I always interpreted that line from Aleister Crowley’s The Book of the Law, “As brothers fight ye!”, as being the same thing as what Krishna says to Arjuna on the battlefield in the Bhagavad Gita when Arjuna recognizes the people he is fighting as brothers and almost loses faith.
Empathy and regret are inextricably tied to violence (except, of course, for psychopaths). Which is why I love boxing; two brave warriors, going at it, then embracing and shaking hands afterwards (in heaven). Playing the roles assigned to us with appetite and passion, while recognizing our own common humanity, is as serious as your life.
The violence of our death; the reality of suffering; the ferocity of everyday life; these are not in conflict with life. Rather, they are in league with it. No happiness without sadness, no beginnings without endings, no knowledge without unknowing, no peace without war.
Life is proof of heroism, because it makes heroes of us all, in the end, whether we think we are brave enough or not. We will die, and we will suffer, and we will experience the death of the people we love, regardless. In our withstanding of that – more, in our affirmation, which is the greatest challenge – we become heroes.
Just as at the end of Ulysses: “yes I said yes I will Yes.”
DG: The picture you paint of boxers is charming. But chivalry is noble only when all parties agree the terms.
In your novel For The Good Times, your protagonist Sammy and his friends kidnap and hold hostage Kathy, the wife of a comic shop owner. She says, speaking through a pillowcase, “Ireland could do with some fucking superheroes right now”. In the comic Sammy reads, from her husband’s shop, a blind woman taunts the hero that he’s not “savage enough to be my lover”. In this novel and your debut, Memorial Device, male sexual savagery is more often accepted than overturned by women. Partly, all this is male fantasy. Why are you attracted to writing stories where women welcome savage treatment?
I can’t think how that would relate to This Is Memorial Device, where there is a range of female characters who are very different and respond to males (and females) in different ways and across a range of sexual identities. Mary Hanna is the secret hero of the book.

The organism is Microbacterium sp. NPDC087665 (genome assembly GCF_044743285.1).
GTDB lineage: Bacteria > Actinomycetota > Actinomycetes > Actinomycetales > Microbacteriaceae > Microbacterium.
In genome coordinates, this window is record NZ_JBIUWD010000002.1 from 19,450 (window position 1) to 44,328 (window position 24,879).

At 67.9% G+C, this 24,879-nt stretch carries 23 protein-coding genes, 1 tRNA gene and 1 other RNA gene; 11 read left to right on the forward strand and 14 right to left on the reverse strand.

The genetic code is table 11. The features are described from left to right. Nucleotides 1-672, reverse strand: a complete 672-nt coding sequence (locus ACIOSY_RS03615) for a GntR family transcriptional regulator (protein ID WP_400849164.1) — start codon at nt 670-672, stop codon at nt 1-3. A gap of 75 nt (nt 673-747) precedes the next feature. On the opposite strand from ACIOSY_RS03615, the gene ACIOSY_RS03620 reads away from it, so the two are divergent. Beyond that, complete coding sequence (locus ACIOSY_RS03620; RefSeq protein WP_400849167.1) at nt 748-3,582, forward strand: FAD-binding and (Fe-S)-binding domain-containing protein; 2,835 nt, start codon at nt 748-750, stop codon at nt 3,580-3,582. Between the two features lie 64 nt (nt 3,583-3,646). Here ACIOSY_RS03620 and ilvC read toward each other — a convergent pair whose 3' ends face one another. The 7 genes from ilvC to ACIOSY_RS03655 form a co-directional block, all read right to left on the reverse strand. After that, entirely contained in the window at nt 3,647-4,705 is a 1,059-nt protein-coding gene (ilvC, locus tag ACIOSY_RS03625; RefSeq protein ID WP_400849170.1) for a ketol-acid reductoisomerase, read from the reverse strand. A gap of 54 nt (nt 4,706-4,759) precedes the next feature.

DG: To me, Mary Hanna is a cool, focussed artist. But in that book, too, I’m thinking of the plentiful voicing, by men, of women as sex things. One compelling female character exits the story having sex with men in porn films who fuck a hole in her ruined silicone breast.
I am attracted to writing about characters that are rounded, complex, and feel true to life and not mere ciphers or stand-ins for ideas. There is no ‘point’ to my books; this is the liberation of fiction. In For The Good Times I wanted to have characters that you could laugh with, feel for, who had their own struggles and doubts and yet who were capable of acting with sociopathic violence, a lack of empathy, and who were sexist, racist, and misanthropic into the bargain.
I don’t believe in caricatures. I believe every single person, man and woman alike, is capable of savagery, and of violence, as long as their opposite has been correctly othered, and their tribe commands it. I’ve yet to meet an actual pacifist. I’ve never met anyone who didn’t believe that someone else, out there, whether historically, culturally or politically, deserved violence, or even death, even among my supposedly enlightened, progressive friends, whether it’s Conservatives needing to be assaulted or Fascists needing lynching. Yet there is no act of violence without a victim. Perhaps there is no violence without victimhood? Then how do we escape it? For The Good Times is structured as an ouroboros that eats its own tail/tale forever.
Can’t being heroic become an excuse for being selfish and shitty? Achilles sulks because his slave-girl is taken, then takes to the battle field, to avenge his best friend/consort, Patrocles. Both actions contribute to Achilles’ tragedy and are allowed by the men around him, because Achilles has impressed them, as a hero. In For The Good Times, Sammy his friends have a hilarious, dream-like orgy in London. The orgy ends in a man having his head smashed in with a marble lamp because he’s arse-fucked the same woman as another man and it’s construed as gay. At what point, when conceiving these characters, did you feel their desire for machismo would be tragic?